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Security cap allows safe operation of the Paralock

A security cap over the release button reliably prevents the Paralock from being opened unintentionally. The protective cap is attached to the screw at the belt chamber with a heavy-duty nylon wire and can be easily clipped on and off again. The opening of the Paralock is still possible without difficulty even with gloves, and is only slightly delayed (see video).
The security cap weighs only 4 g and can be easily installed. When used with the security cap, the airworthiness of the Paralock is given. For customers who have not yet returned the Paralock due to our recall, we will send the caps free of charge upon request.


The use of Paralock carabiners instead of conventional paragliding carabiners is recommended for safety reasons. In certain situations, the ability to disconnect the harness-to-glider connection under load can be life-saving. Apart from that, it is highly recommended to disconnect the paraglider after a rescue parachute deployment for the following reasons:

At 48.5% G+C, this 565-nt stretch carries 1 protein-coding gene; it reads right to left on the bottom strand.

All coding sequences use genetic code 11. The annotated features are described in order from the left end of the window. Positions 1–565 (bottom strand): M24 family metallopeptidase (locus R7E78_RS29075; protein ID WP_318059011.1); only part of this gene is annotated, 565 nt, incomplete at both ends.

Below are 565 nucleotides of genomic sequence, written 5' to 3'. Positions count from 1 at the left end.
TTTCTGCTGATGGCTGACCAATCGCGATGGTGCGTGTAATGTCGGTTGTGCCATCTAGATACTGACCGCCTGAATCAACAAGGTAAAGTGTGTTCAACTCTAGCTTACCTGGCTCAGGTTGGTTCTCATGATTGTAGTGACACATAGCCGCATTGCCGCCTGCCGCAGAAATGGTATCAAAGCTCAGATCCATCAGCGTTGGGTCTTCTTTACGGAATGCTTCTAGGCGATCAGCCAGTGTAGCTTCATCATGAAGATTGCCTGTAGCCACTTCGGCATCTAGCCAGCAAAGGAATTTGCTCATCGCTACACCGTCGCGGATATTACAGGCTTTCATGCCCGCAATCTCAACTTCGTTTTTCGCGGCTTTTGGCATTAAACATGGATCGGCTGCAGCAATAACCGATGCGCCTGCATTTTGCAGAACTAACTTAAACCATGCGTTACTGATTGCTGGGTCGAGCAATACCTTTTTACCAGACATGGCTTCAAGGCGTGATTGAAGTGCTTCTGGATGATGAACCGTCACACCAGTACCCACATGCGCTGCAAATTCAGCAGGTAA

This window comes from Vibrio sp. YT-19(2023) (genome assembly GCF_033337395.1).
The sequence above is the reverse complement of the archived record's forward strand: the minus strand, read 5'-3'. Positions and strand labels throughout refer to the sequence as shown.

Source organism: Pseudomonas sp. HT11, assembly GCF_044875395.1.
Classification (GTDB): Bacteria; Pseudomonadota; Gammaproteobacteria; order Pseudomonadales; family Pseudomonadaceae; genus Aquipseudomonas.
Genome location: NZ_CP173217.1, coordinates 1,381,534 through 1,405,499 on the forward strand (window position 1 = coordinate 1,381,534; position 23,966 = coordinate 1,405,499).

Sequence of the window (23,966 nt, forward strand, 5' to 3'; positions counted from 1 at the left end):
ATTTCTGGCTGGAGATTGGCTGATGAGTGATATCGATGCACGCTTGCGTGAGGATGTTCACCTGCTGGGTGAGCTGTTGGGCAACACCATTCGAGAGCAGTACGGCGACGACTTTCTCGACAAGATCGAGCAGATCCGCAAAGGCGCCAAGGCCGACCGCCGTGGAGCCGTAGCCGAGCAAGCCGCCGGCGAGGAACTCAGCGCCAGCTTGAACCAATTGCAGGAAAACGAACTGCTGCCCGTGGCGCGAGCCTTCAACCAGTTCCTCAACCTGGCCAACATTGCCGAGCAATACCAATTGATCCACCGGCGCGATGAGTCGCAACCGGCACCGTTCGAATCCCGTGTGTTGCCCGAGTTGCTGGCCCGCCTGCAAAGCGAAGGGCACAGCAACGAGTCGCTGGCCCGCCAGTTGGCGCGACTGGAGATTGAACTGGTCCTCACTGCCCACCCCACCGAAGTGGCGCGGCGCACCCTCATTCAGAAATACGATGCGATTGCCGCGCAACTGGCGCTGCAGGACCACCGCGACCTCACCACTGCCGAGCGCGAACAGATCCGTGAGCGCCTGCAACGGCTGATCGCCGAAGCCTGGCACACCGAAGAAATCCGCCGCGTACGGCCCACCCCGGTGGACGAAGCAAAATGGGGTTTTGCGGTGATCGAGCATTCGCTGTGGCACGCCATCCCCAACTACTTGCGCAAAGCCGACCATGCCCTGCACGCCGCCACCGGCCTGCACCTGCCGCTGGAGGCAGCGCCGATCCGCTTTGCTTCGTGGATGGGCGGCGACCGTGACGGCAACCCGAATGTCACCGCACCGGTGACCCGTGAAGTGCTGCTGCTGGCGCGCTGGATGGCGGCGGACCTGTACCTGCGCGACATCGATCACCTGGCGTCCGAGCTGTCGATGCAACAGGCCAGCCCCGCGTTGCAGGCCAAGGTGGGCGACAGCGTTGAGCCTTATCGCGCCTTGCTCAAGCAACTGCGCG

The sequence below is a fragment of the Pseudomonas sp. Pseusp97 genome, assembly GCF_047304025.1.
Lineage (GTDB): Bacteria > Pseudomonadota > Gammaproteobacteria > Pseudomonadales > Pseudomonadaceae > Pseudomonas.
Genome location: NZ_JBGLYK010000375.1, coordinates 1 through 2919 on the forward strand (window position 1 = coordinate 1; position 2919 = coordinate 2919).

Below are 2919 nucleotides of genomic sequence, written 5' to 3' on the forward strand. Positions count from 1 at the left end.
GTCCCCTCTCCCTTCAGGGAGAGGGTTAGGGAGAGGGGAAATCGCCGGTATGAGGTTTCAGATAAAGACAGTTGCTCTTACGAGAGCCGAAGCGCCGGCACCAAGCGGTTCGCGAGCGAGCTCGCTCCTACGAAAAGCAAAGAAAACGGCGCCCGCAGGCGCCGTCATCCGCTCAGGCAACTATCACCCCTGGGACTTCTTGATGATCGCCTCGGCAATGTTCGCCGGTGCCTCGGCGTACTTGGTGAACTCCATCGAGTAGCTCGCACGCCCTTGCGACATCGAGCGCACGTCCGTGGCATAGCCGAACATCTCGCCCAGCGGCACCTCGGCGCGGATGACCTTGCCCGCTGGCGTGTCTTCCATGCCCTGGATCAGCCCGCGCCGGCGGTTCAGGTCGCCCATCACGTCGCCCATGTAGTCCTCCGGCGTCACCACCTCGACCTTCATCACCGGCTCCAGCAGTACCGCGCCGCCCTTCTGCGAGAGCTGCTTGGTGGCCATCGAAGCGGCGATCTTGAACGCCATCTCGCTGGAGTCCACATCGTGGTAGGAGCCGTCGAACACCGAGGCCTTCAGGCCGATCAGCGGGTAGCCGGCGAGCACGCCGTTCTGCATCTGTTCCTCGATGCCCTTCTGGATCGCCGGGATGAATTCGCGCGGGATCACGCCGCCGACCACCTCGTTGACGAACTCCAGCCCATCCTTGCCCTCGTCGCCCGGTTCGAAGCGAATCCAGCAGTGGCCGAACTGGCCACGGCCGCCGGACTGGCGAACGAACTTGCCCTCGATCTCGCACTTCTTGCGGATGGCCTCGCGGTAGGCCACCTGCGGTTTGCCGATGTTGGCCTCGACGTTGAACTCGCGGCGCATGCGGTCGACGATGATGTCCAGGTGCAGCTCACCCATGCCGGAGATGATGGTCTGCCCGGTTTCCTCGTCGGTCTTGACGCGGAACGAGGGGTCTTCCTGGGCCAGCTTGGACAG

• According to the LTF, the maximum allowed sink rate for paraglider rescue systems is 6.8 m/s, corresponding to 24.5 km/h. However, many pilots are not aware that in the reserve parachute certification process, the sink rate is determined without the main glider. Interactions between paraglider and rescue system can increase the sink rate substantially – for example, by increased swinging or due to a resulting shear position. The risk of injury increases accordingly.
  • Although modern reserve parachutes usually reach maximum sink rates of "only" 5.5 m/s, corresponding to approx. 20 km/h, these values are often only achieved by a lateral drift that generates lift. A main glider that is not separated or only separated on one side impedes this drift and thus substantially increases this sink rate.
  • The possibility to choose the landing site with a steerable rescue system is a significant safety plus. If the main glider is not separated, this safety advantage is foregone.
  • It has shown that a separated paraglider usually collapses very quickly and that its salvage is easier. In the case of a tree landing, there is also a much lower risk of damage to the glider when it does not carry the full pilot weight.

Catalogue N°29


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